WINTER FISHING........As mentioned in my last report, the Fishing Derby was on tap for this past weekend. Here is a fellow that makes a living during the winter trapping bait for such activity. He had snowmobiled up to Sprague Pond and used a chain saw to cut openings in the ice. Then, he would bait traps, one of which you see in the picture, and drop them through the hole. He used dried dog food for bait, but also mixed in a few shrimp to lure Shiners into the traps. Periodically, he would check the traps and remove the small fish to be sold as bait. He was only interested in trapping bait, not fishing for the larger edible fish. He also caught a few Smelt, but it was the Shiners he wanted to catch. How would you like to do this to make a living during the winter? This fellow had a smile on his face as he shared his passion.

Later, he explained, he moves to fresh water streams to net Elvers, small eels that are also marketable. They are sold to Chinese markets where they are raised to maturity and command a big price. Finally, when summer comes, he traps lobsters to complete his cycle of living off the earth. I admire him.

The weather over the weekend was perfect for the Fishing Derby, though a bit chilly. At least that meant the ice was safe for multiple vehicles to drive around as fishermen set up housekeeping. I thought it was funny when a phone rang in one such fishing shack, as if they were home! They say the ice was about a foot thick. Each fisherman could place five traps for their catches, each with a flag to signal a fish had taken hold of the bait. Kids were playing around on four wheelers, skis, and snowshoes. It was a family party time.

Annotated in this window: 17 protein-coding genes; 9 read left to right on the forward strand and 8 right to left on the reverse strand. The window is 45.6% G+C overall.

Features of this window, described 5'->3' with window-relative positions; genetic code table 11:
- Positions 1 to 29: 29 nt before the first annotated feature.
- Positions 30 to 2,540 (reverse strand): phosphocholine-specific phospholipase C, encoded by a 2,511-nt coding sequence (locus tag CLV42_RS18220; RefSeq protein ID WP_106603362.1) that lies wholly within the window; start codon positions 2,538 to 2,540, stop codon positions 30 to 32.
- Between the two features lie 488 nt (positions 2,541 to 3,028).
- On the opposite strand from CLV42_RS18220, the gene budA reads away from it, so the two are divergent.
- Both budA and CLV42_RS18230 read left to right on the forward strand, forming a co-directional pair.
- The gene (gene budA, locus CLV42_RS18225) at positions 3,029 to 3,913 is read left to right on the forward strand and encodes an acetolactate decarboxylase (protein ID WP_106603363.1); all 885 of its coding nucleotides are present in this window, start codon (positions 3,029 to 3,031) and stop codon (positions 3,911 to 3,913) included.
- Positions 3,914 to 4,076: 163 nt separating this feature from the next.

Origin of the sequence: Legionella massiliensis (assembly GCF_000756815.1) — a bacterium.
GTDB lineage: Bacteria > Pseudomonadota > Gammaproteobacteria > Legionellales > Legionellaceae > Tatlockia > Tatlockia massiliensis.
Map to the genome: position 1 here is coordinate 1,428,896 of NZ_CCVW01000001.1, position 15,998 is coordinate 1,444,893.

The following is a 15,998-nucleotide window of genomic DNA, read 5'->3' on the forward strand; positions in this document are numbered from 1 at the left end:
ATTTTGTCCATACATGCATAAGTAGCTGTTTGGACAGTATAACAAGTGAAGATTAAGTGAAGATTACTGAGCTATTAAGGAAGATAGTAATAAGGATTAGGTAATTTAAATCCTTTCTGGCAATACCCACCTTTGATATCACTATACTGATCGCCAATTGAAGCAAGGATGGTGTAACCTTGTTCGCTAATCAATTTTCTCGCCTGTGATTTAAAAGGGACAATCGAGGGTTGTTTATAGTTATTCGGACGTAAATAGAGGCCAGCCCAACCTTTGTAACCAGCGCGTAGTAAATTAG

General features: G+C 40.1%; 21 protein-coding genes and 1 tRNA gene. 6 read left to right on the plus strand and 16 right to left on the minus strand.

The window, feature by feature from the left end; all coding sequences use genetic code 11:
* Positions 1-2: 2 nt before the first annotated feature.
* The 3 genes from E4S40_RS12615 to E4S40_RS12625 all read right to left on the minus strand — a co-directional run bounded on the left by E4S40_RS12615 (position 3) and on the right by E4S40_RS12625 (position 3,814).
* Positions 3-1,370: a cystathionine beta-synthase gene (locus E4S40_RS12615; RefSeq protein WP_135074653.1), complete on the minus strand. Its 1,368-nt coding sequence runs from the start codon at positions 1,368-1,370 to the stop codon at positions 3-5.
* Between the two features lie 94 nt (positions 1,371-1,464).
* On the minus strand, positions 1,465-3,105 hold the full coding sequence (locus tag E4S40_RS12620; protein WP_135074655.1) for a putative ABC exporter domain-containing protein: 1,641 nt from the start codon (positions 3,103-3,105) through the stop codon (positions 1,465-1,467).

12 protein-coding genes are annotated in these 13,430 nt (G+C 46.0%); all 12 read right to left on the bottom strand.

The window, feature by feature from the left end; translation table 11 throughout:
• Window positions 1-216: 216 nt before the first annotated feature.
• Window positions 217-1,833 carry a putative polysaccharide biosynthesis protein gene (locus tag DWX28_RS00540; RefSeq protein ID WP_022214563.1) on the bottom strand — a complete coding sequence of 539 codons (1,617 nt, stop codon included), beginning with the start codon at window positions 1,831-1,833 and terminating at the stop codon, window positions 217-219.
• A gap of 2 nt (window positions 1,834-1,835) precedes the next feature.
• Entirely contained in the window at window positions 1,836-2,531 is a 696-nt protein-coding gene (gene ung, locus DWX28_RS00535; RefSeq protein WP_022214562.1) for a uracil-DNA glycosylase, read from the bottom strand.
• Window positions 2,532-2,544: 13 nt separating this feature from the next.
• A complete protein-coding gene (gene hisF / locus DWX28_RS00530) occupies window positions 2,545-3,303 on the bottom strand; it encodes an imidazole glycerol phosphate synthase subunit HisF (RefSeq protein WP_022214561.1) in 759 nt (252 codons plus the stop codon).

Here is one fellow that was fortunate enough to catch a Brook Trout. He brought it out of his shack to show me, though I'm not sure it would be a winner. As you can see, these fishermen were well dressed for the cold.

Another outing on the same day took me into Bath for a hike along a canal route that was supposed to link the New Meadows River with an inlet from the Kennebec. This route would have made it possible to make a shorter connection without going all around Small Point. It was never fully utilized, but is an interesting part of the history of this area. The hike itself was over frozen waterways, some wider than others, in areas it was just a frozen creek bed. It was not an easy trek, but here in Maine there are a lot of game hikers. What better way to spend the day while waiting for the Super Bowl?! Some hikers used snowshoes, others managed even without cleats. It was definitely treacherous in places. So this is a bit of life up here in cold Maine! 2/10/10 Ronnie, among fisherpeople!